Persuasion is Not Lying - Manipulation is Lying


We are all exposed to persuasion and manipulation on a daily basis, and we most often tend to lump them together under the umbrella term 'persuasion' rather than delve into the differences between them. Although they would seem to go hand-in-hand when used in communication, they are very different by definition and usage. Often used together to achieve a desired goal or outcome by unscrupulous people or entities, pure persuasionists refrain from mingling manipulation with their persuasive discussions.


To better understand the practices, we begin by defining what each is, and what each is not. Persuasion involves the influence upon another person through the use of communication. The influence is made without force or coercion on an emotional level and is based in facts. Persuasion is an intentional act, not to be confused with accidental coercion, or influence by example.


Manipulation, on the other hand, involves influencing or controlling someone through dishonest behavior. Manipulation is not up-front and honest, and it typically does not have a moral compass for guidance or to avoid 'crossing-the-line'.


Now we can discover the uniqueness of each process, and the very different uses and approaches employed by each one. In the case of persuasion versus manipulation, persuasion involves two parties who are acting in a conscious manner, whereas manipulation uses the personality, make-up, and character of a person to prey on the unconscious or subconscious mind. Persuasion will use all of the facts, reasons, ideas, and information at its disposal to create an argument based upon the motivation and knowledge of the persuader, and the receptiveness of the target to reach a goal or outcome. The argument will be up front and typically employ honest means to express an idea or point.


Manipulation speaks to the unknown cultural references embedded in a person. In order to manipulate someone, you must have a very clear understanding of who they are, what they feel they need, and how to reach them. Manipulation requires a conscious effort on the part of the manipulator, and a finesse so that their deception will not be discovered by their target. Although commonly used in many marketing or copywriting language, manipulation for all intents and purposes, is lying.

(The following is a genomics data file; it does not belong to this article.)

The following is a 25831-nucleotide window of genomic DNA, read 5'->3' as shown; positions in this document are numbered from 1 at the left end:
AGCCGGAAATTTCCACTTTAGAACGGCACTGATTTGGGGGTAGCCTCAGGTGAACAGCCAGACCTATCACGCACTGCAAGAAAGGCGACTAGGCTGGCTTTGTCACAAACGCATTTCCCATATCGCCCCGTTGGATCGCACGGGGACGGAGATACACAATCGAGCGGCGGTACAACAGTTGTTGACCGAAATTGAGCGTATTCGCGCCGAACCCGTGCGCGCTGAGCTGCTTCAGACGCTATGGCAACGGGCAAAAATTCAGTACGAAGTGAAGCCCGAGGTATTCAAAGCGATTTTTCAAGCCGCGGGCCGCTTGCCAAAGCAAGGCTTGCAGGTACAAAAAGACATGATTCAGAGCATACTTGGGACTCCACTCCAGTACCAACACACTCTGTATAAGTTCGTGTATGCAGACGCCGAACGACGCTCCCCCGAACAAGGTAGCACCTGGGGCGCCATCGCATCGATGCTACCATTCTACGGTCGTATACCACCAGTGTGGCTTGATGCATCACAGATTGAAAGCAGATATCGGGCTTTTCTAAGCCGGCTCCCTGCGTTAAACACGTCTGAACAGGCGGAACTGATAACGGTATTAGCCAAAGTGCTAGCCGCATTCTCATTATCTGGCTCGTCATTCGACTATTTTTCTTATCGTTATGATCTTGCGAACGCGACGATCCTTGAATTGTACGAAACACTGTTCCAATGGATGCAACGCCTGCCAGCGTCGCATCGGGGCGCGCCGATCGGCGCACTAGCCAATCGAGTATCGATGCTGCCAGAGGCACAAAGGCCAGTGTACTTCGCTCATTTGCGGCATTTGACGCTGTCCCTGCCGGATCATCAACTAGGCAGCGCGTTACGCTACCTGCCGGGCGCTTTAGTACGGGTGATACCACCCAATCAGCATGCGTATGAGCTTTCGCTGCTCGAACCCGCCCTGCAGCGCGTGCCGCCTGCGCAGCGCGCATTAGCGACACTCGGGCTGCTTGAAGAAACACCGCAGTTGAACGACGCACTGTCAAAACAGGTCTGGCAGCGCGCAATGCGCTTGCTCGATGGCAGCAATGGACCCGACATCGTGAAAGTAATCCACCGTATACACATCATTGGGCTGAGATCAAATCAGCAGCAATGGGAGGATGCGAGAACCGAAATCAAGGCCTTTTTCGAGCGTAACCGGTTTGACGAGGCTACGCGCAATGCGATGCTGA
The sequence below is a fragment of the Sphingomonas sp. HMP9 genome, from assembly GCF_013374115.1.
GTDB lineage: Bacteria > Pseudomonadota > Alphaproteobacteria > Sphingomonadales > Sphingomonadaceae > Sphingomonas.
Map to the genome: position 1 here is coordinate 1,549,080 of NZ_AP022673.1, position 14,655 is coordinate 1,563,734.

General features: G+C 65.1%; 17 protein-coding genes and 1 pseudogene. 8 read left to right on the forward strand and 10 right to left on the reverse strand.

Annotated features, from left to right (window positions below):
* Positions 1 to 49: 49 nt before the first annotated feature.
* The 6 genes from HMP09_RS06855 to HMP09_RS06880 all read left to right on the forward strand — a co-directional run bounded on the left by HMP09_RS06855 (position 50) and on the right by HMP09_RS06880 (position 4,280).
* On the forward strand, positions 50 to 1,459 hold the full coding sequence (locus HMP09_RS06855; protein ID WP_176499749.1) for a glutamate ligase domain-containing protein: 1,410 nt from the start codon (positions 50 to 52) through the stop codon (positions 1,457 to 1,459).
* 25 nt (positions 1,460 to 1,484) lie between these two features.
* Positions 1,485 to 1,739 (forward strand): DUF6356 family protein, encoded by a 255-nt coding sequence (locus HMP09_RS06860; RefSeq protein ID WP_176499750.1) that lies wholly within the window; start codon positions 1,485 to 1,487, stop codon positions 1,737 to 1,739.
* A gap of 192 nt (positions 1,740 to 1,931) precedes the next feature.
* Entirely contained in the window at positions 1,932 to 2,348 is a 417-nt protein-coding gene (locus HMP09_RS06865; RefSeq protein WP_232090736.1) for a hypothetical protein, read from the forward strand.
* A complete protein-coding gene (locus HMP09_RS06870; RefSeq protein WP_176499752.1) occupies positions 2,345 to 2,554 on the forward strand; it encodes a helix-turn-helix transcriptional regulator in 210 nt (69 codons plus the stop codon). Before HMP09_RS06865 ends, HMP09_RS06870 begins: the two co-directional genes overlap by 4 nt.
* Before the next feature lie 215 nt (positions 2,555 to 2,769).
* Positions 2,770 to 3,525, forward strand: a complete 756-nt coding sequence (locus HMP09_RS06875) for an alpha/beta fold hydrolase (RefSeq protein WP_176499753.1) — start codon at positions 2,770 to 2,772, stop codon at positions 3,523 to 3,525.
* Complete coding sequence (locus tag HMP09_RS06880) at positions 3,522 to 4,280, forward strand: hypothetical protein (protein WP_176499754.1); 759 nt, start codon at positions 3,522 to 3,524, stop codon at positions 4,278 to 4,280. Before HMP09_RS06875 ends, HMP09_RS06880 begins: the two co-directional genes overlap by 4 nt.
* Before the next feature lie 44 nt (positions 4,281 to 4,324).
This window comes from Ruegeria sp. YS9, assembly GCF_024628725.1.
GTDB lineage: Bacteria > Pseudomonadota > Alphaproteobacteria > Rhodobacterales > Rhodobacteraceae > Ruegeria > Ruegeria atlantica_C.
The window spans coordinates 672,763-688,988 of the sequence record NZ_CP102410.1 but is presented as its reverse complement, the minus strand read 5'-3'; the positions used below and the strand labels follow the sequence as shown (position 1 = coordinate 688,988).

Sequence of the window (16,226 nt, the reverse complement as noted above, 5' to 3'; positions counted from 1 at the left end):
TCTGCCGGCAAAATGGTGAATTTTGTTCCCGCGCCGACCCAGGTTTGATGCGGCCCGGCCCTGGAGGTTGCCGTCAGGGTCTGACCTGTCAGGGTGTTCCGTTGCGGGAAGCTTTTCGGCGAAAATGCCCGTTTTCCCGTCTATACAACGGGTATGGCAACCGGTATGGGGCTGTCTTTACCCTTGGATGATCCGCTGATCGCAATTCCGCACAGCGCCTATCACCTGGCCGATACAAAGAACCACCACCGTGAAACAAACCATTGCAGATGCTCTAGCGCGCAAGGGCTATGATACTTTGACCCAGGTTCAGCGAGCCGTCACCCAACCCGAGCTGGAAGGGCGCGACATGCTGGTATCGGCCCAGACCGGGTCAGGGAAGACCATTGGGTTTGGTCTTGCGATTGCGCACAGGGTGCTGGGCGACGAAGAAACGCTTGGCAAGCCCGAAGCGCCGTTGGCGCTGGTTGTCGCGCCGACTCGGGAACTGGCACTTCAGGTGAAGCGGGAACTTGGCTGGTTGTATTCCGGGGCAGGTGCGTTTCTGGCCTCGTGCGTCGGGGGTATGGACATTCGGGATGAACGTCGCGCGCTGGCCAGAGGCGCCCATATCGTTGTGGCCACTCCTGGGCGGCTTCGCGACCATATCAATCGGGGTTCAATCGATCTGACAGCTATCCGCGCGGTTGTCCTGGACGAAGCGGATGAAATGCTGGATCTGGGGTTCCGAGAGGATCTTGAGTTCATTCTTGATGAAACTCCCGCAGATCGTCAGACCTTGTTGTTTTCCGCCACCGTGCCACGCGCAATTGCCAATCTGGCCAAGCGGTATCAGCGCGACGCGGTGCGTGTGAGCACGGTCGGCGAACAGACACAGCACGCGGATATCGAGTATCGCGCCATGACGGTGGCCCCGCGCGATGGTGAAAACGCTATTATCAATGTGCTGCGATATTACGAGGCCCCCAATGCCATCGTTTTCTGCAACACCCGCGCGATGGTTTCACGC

Further distinctions between persuasion and manipulation can be seen by the fact that the latter is a technique that uses a process designed to program the subconscious mind through the use of specific language. Things like free samples given as part of a marketing campaign are in fact, subtle manipulation since as human beings most of us cannot take something for free without feeling a kind of obligation to the giver. Marketers rely upon this tactic to get consumers to purchase the product or service once the 'free' gift is accepted and used.


In persuasion, both the target and the person doing the persuading are aware that the persuasion is occurring and are engaged in the process. That is not to say that they are in agreement, otherwise there would be no need to try to persuade anyone. All this means is that each party is aware of their role in the interaction and it is done so willingly and with the desire to reach an outcome, one way or another.


With manipulation however, the target is rarely aware that they are being preyed upon or enticed, for the moment that they do become aware of the manipulation or seduction, it becomes persuasion, as neither can exist in a circumstance of awareness from both parties. Manipulation and seduction both rely upon the element of secrecy, and even lies, to reach their goals, and it is up to each individual to make the choice to move from manipulation and seduction, into conscious awareness, perhaps even mere persuasion, whenever possible.


It is vital that as any kind of online writer, be it articles or copywriting, you maintain a strict ethical standard with regard to manipulative, seductive, or coercive language in your writing. Persuasion involves the use of facts to convince someone of the validity of trying what you have to offer. It leaves the consumer open to make their own decision without the increased subconscious bias inherent in manipulation. When persuasion is done covertly, it's not persuasion, it's manipulation, and manipulation is lying.

  • Posted by Patricia Ross
  • May 8, 2013 4:36 PM PDT




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